The Perfect Plant Protein: Soy
I think that we can all agree that one of the best ways to live a healthy life is maintaining a healthy diet and exercising regularly. As a medical doctor, who early in my career chose to focus on understanding...
By Dr. David Heber, M.D., PhD, FACP, FASN
Chairman of the Herbalife Nutrition Institute
I think that we can all agree that one of the best ways to live a healthy life is maintaining a healthy diet and exercising regularly. As a medical doctor, who early in my career chose to focus on understanding nutrition’s impact on our bodies, I am a proponent of a balanced diet that includes healthy plant-based foods – especially soy protein.
Obesity is linked to many potentially lethal health conditions including, heart disease, high blood pressure and diabetes. As the founding director of UCLA’s Center for Human Nutrition, I have spent decades researching the impact of plant-based proteins – such as soy – on patients vs. a meat-based protein diet. Substituting soy protein and other plant proteins for high-fat animal meats can result in better weight control and lower cholesterol and blood pressure levels, although changing one’s diet is not a substitute for seeking medical advice or treatment for these conditions. Reducing extra calories, saturated fat, and cholesterol from meats and substituting soy protein in shakes and foods can help you achieve and maintain a healthy weight, which will also support healthy immune function.
How to choose the source of protein that’s best for you?
With consumers seeking more plant-based proteins and many choices, including rice, beans, quinoa, pea, soy, and others, it can be tough for consumers to know which plant-based proteins are best for them. The truth is, not all plant-based proteins are created equal. Unlike the other plant-based proteins, soy is the only one considered a complete protein. Soy contains all 21 amino acids, including the nine essential amino acids that the body cannot make. The essential amino acids can come from the foods we eat. Soybeans are also a good source of fiber, minerals, and complex carbs. Soy protein contains phytonutrients called soy isoflavones, which act as antioxidants, and they feed healthy gut bacteria, making them “prebiotics.” Soy may also benefit the heart. Some studies have shown that 25 grams of soy protein a day, as part of a diet low in saturated fat and cholesterol, may reduce the risk of heart disease, although the total scientific evidence is not conclusive.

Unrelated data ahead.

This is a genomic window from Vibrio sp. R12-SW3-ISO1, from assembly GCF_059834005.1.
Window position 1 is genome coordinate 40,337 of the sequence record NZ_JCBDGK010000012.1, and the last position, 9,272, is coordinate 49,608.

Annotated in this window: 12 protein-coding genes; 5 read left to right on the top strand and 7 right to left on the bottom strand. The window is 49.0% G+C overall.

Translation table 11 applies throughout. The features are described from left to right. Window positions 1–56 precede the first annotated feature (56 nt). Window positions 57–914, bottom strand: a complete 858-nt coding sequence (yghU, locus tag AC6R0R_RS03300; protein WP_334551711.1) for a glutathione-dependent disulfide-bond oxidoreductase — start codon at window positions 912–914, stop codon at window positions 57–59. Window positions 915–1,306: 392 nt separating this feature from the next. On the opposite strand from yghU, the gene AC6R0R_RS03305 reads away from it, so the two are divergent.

With so many health benefits, why does soy sometimes receive a bad rap?
Several years ago, there were reports that soy had a link to breast cancer. However, scientific research has debunked this premise, and there is no evidence linking soy consumption to breast cancer. Based on several studies, the American Cancer Society concludes there is no harm from eating soy protein or soy foods, and there is mounting evidence that nutrients in soy foods may lower the risk of breast cancer. Research has also negated the myth that soy consumption could cause enlarged breasts in men. In fact, the study showed that soy had no significant effects on men, including any impact on total testosterone levels, another myth about soy.
Now that you understand the joy of soy, there are many ways to add soy to your diet. Foods rich in soy include edamame (whole soybeans), tofu, tempeh, and a convenient, on the go option, a soy protein meal replacement shake. Soy is indeed the perfect protein and an essential addition to a healthy diet. As the medical community continues to study how people can best protect themselves against any viral infections now or in the future, in addition to frequent handwashing, face masks, and social distancing, a balanced diet, and lifestyle that includes healthy proteins like soy and regular exercise can help our bodies stay fit and strong.